Is a substantial portion of your net worth tied up in your closely held business? Even if you plan to stay involved with the company for many years, it’s critical to have an exit strategy.
An employee stock ownership plan (ESOP) is one tool that offers a tax-efficient way to share equity with employees. It can also help you address issues such as a lack of liquidity and enable you to provide for family members who don’t work in the business.
ABCs of ESOPs
An ESOP is a qualified retirement plan, similar to a 401(k) plan. But instead of investing in a selection of stocks, bonds and mutual funds, an ESOP invests primarily in the company’s own stock. ESOPs are subject to the same rules and restrictions as qualified plans, including contribution limits, minimum coverage requirements and nondiscrimination testing. They also require an annual stock valuation by an independent appraiser.
Typically, companies make tax-deductible cash contributions to the ESOP, which uses the funds to acquire stock from the current owners. This doesn’t necessarily mean giving up control, though. The owners’ shares are held in a trust, and the trustees — usually officers or other insiders — vote the shares (except on mergers or other major issues). A “leveraged ESOP,” which borrows the funds used to acquire stock, offers the greatest tax benefits. The company’s contributions cover the loan payments, essentially permitting it to deduct both interest and principal.
An ESOP’s earnings are tax-deferred: Participants don’t recognize taxable income until they receive benefits — in the form of stock or cash — when they leave the company, die or become disabled. In closely held companies, employees who receive stock can sell it back to the company at fair market value for a period of time. This creates a potentially significant “repurchase obligation,” which the company should prepare for by setting aside reserves or purchasing key man life insurance.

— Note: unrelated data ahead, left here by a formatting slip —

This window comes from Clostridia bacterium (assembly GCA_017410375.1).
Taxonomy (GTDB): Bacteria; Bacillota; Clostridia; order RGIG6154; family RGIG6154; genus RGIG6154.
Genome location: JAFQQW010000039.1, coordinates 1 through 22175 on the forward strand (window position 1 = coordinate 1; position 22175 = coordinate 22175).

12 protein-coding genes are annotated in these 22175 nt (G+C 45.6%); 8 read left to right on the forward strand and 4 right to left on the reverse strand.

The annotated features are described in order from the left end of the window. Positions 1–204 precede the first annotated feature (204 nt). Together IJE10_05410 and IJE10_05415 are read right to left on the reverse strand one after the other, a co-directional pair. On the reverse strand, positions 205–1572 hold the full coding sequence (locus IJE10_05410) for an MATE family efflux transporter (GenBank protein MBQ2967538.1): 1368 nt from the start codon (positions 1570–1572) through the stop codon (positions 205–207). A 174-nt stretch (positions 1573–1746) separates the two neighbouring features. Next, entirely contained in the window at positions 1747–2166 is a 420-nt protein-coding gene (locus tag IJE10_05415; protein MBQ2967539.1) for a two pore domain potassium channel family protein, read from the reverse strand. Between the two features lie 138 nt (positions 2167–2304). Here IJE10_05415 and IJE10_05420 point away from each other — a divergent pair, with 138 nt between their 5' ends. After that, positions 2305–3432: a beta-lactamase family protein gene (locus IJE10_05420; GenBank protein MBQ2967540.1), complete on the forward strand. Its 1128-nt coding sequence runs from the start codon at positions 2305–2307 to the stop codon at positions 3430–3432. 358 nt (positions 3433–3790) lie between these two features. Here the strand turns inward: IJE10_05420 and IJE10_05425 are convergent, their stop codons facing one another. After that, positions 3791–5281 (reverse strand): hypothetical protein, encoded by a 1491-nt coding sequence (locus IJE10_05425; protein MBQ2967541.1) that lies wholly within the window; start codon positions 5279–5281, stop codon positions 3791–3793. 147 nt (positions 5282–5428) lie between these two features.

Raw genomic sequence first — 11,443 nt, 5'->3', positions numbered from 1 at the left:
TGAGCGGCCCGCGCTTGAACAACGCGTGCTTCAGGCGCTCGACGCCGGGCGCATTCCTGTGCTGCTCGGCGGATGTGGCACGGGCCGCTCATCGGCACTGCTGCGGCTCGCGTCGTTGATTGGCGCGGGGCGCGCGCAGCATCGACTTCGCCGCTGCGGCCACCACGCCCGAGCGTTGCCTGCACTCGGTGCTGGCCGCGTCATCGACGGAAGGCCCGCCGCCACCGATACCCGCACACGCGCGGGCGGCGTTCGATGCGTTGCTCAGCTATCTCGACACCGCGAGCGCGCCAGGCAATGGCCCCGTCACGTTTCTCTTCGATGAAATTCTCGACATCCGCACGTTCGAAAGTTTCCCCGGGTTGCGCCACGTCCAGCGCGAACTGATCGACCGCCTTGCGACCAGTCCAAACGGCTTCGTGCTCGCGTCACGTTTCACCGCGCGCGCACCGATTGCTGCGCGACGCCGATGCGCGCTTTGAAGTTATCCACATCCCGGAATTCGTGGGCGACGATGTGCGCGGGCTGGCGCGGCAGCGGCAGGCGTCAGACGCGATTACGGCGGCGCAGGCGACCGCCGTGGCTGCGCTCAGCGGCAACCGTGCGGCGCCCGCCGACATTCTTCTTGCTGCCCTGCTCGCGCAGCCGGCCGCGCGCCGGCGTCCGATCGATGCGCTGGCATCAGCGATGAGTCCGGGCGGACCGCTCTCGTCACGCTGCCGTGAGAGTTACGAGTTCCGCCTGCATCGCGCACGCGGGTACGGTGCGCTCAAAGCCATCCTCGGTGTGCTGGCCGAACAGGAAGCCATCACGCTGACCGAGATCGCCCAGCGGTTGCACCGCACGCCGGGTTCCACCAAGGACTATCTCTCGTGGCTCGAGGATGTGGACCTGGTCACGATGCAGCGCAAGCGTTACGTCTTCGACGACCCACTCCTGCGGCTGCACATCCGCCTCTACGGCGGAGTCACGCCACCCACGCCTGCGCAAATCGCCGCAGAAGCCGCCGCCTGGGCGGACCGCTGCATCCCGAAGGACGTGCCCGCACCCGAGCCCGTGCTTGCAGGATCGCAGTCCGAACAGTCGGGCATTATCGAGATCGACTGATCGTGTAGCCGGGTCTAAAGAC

Fund retirement and provide for family
If a large portion of your wealth is tied up in a closely held business, lack of liquidity can create challenges as you approach retirement. Short of selling the business, how do you fund your retirement and provide for your family?
By selling some or all of your shares to an ESOP, you convert your shares into liquid assets. Plus, if the ESOP owns 30% or more of the company’s outstanding common stock immediately after the sale, and certain other requirements are met, you can defer or even eliminate capital gains taxes. How? You do so by reinvesting the proceeds in qualified replacement property (QRP) — which includes most securities issued by U.S. public companies — within the required period, which stretches from the three months prior to the ESOP purchase to one year after the date of the purchase.
QRP provides a source of retirement income and allows you to defer your gain until you sell or otherwise dispose of the QRP. From an estate planning perspective, a simple but effective strategy is to hold the QRP for life. Your heirs receive a stepped-up basis in the assets, eliminating capital gains permanently.
If you want more investment flexibility, you can pay the capital gains tax upfront and invest the proceeds as you see fit. Or you can invest the proceeds in qualifying floating-rate long-term bonds as QRP. You avoid capital gains, but can borrow against the bonds and invest the loan proceeds in other assets. In addition, you can use a QRP to fund a charitable remainder trust (CRT). Not only does a CRT provide you with a current charitable income tax deduction and an income stream for life, but it can dispose of QRP without triggering tax liability.
If estate taxes are a concern, you can remove QRP from your estate, without triggering capital gains, by giving it to your children or other family members. These gifts are subject to gift and generation-skipping transfer taxes, but you can minimize those taxes using traditional estate planning tools, such as grantor retained annuity trusts (GRATs).
An ESOP can be an effective strategy when some of your children are active in the business and some aren’t. For example, you might sell a portion of your stock to an ESOP and use the proceeds to provide for children outside the business, and give the remaining stock to children in the business. Ideally, gifted stock would be sufficient to keep control of the business in the family.
Right for you?
While the basics have been discussed here, keep in mind that, perhaps more than with most tax strategies, there is a lot of nuance with respect to ESOPs. Certain businesses aren’t eligible, and for others there are steps to be taken in advance of the ESOP to maximize the tax benefits. Please contact our Family Wealth and Individual Tax Group for more details.